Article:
Not long into their time on Menorca, the Wirths announced that they wanted to share the island with their artist friends, much as they’d done with Durslade Farm, a series of once-derelict agricultural buildings near their Somerset home, now recast as a contemporary gallery and arts center that opened to the public in July 2014. Laplace and Comoy were enlisted to help find a location on Menorca. Why not look for a house for themselves while they were at it? They’d passed up the opportunity once before, and watched land prices in Somerset spiral out of reach.
Their hunt ended at Casa Santa Magdalena, a whitewashed finca with a hip roof and sloping shoulders on nearly 120 windswept acres. Built in the 1890s, the house was converted at some point from a family farm into a quesería for making cow’s-milk cheese, a pungent inheritance of British occupation that’s become a Menorcan staple. Despite a few unwanted pests, the finca and its adjacent stable charmed them. A constant breeze off the ocean that atomized the scent of wild fig, pine and olive was equally encouraging.
“We could afford to buy it, but we couldn’t afford to fix it,” Comoy says. Which was fine in the summer of 2016, because who knew when the permits would come through? By that time, Laplace and Comoy had already discovered what a knotty mess the local building process could be. New construction is heavily restricted on Menorca, as are expansive renovations—a legacy, Comoy says, of Franco-era policies that effectively defunded the left-leaning island through the ’60s and ’70s, a time when the “Spanish Miracle” was tossing cheap hotels like sugar cubes all along the Costa del Sol. Left behind, the Menorcans decided they wanted to stay there. “It’s a bit ‘La Belle au Bois Dormant,’ ” Comoy says—the fairy tale of Sleeping Beauty.
For three years, the couple sat on their own project as Laplace got the Wirths’ house and gallery complex underway. Then a Mahón townhouse job came along, and a gallery shop, as well as several apartments scattered around the port. The permit process became more familiar, if not faster or more transparent. (One stable-to-guesthouse conversion for a client was approved, while an identical one was denied; Laplace delivered an unusually spacious yoga studio instead.)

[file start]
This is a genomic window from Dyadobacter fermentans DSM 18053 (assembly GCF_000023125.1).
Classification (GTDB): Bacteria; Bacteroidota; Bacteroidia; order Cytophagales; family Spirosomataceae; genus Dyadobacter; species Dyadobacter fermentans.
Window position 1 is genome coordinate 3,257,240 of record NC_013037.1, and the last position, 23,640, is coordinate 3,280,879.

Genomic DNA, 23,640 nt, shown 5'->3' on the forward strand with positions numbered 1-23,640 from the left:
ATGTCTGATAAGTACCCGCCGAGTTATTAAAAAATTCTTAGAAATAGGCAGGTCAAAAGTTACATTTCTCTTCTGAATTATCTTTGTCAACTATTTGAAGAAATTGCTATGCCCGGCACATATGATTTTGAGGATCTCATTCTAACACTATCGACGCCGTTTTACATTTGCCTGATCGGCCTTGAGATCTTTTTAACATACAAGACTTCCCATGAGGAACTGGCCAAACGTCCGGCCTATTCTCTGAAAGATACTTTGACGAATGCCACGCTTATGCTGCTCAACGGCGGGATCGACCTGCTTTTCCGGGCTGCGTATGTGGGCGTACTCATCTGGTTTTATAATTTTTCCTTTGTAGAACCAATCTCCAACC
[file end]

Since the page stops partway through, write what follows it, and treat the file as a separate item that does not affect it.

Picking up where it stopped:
As they went back and forth about what to do with the house, a recognizable pattern re-emerged. “We live together, we work together—we intend to remain together,” Comoy says. “We have to have our own spaces. Luis and I are very territorial people. Toulouse is more my house—he lets me decide. Menorca is more his house, so I let him decide.”
The story reads a bit differently to Laplace. “I wanted another house, and he chose this one because it was better,” he says. “I was a bit more modest. And he is like, ‘No. We do it once and let’s do it right.’ And of course I don’t regret it. But I am more a teammate and he is more—more ambitious. He is more daring and has a vision. I’m always concentrated on today.”
How do they get by? Laplace sighs and shakes his head. “French men.”
In the end, they agreed on two interventions. Along the south facade, Laplace opened up an arched colonnade to create a shaded terrace off the kitchen, ideal for lunch on sunny winter days. To the north, he designed a boxlike single-story addition with oversize windows that would funnel the tramontana wind, a drying breeze from the Pyrenees, right through the house. Comoy insisted the annex not try to mimic the rest of the house. “Because sometimes I do have my architectural demands,” he says. “I told Luis, ‘If we do this, it must not be a fake.’ ”
“We’ve been lucky—our clients have been our life teachers. In a way they molded me and did not let me have stupid fantasies.”
In many ways, Casa Santa Magdalena is a wedding of the modernism and the contextualism that vie for dominance in the architect’s work. From the no-nonsense shelves girding almost every room to the bobble-fringed bedspreads and curtains, there is a constant back-and-forth between machine-made refinement and traditional handcraft.“I don’t like those sort of minimal houses in the middle of the country, they’re not very natural,” says Laplace, sitting at the kitchen counter beneath a raffia-shaded lamp. (He is also down on white-cube art galleries and furniture arranged for the camera and not real life.) “We don’t do ‘wow’ kind of houses,” he says. “A house can work without having to scream, Spectacular!”